The Department of Health has increased the number of unannounced inspections by the Care Quality Commission, saying it is “unacceptable” for patients to go hungry or be malnourished in hospitals.
The announcement was made after it was reported that 1,165 people have starved to death in NHS hospitals over the last four years.
The Sunday Express said that figures from the Office for National Statistics revealed that for every patient who dies from malnutrition, four more have dehydration mentioned on their death certificate.
In 2011, 43 patients starved to death and 291 died in a state of severe malnutrition, the newspaper said, while the number of patients discharged from hospital suffering from malnutrition doubled to 5,558.
Dianne Jeffrey, chair of the Malnutrition Task Force, condemned the statistics. She told the newspaper: “Too many are paying the price with their lives while being deprived of the basic right to good nutrition, hydration and support.”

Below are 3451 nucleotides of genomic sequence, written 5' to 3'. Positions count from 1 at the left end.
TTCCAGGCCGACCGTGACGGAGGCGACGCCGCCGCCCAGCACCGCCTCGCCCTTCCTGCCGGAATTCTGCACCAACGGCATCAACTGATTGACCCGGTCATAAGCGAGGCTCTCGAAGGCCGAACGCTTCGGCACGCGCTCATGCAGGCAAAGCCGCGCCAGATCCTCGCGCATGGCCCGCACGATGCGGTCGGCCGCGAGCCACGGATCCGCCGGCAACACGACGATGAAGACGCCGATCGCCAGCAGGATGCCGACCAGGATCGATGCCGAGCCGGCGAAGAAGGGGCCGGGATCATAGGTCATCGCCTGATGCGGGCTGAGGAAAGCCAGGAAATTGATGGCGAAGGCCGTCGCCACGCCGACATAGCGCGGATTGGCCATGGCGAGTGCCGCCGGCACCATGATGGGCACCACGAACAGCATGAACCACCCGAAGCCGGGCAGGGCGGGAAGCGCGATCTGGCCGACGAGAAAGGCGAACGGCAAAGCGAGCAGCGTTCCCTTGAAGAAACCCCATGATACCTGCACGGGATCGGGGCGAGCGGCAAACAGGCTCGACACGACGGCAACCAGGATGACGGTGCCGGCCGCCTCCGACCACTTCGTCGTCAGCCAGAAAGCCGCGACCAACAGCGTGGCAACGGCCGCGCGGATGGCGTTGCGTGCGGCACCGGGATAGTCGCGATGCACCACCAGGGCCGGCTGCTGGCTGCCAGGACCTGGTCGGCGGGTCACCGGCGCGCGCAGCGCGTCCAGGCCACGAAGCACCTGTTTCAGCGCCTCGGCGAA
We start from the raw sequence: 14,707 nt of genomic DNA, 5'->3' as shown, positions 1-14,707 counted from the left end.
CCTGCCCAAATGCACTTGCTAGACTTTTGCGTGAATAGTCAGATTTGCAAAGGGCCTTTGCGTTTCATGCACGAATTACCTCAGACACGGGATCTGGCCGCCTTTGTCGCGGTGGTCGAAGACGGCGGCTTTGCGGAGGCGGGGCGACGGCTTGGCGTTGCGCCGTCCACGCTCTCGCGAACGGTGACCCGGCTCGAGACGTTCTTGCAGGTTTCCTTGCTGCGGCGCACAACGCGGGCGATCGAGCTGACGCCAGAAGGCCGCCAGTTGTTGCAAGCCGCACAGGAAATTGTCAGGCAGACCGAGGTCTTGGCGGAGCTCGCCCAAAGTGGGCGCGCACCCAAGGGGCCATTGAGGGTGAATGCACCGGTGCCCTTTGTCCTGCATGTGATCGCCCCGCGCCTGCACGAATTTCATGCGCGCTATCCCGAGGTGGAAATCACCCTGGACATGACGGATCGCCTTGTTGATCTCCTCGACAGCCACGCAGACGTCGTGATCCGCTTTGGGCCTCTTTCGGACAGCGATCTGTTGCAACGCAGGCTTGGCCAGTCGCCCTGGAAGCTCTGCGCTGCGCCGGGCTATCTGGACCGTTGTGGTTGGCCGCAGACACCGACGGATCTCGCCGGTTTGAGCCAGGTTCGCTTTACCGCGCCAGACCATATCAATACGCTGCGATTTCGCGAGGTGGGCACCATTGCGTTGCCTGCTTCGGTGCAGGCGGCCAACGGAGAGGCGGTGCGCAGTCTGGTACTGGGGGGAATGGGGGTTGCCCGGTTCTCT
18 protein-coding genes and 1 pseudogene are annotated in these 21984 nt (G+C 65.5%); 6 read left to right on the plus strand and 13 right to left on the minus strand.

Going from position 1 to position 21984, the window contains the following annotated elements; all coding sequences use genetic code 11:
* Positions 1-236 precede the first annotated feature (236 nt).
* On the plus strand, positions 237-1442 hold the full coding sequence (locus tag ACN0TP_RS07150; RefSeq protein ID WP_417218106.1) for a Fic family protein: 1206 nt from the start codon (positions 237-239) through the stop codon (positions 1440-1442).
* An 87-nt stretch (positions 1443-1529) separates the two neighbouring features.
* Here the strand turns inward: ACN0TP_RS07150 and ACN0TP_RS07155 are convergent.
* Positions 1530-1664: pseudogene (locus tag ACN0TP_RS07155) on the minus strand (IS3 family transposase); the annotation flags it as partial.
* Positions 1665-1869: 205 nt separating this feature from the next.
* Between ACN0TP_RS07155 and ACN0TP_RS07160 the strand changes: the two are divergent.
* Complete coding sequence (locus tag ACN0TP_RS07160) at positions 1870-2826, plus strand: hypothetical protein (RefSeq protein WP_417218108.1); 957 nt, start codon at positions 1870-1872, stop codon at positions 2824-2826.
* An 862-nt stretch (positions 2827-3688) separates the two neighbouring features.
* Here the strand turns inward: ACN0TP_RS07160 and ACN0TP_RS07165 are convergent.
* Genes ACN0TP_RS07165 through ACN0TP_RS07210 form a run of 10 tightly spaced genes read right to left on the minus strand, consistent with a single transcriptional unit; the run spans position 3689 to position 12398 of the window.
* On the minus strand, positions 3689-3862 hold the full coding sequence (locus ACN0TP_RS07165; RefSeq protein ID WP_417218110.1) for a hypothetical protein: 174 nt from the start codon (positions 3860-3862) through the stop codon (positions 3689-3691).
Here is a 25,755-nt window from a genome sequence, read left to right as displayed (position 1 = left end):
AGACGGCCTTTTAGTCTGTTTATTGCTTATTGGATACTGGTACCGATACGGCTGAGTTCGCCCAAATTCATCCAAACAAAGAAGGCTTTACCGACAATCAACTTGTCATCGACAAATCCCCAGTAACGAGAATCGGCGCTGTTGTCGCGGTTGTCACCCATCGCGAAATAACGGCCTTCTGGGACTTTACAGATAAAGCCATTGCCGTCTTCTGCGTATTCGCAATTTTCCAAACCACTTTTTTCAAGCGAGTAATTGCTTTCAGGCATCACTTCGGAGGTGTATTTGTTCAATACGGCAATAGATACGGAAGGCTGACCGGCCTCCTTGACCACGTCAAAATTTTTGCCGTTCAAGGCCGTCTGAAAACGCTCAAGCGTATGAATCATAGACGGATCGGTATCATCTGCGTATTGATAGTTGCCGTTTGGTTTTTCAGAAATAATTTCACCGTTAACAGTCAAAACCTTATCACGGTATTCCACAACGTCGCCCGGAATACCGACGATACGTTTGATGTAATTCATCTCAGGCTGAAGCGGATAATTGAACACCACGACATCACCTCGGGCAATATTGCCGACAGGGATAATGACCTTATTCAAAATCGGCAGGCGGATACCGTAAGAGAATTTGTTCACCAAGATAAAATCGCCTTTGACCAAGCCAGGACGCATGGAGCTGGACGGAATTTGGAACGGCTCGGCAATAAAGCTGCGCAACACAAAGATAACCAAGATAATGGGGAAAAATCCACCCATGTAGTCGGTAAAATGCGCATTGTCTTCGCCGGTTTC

A DH spokeswoman said: “Every NHS patient should expect to be looked after properly in hospital. It is completely unacceptable if patients go hungry or are malnourished.
“To help make sure patients get the right care - and to root out bad practice - the CQC has increased the number of unannounced inspections that it undertakes, and soon it will publish its findings from a series of inspections looking specifically at dignity and nutrition.
“We are also investing £100m on IT so nurses can spend more time with patients, not paperwork. That means nursing rounds where senior nurses will have more time to check that patients are comfortable, are helped to eat and drink, and are treated with the dignity and respect they deserve.”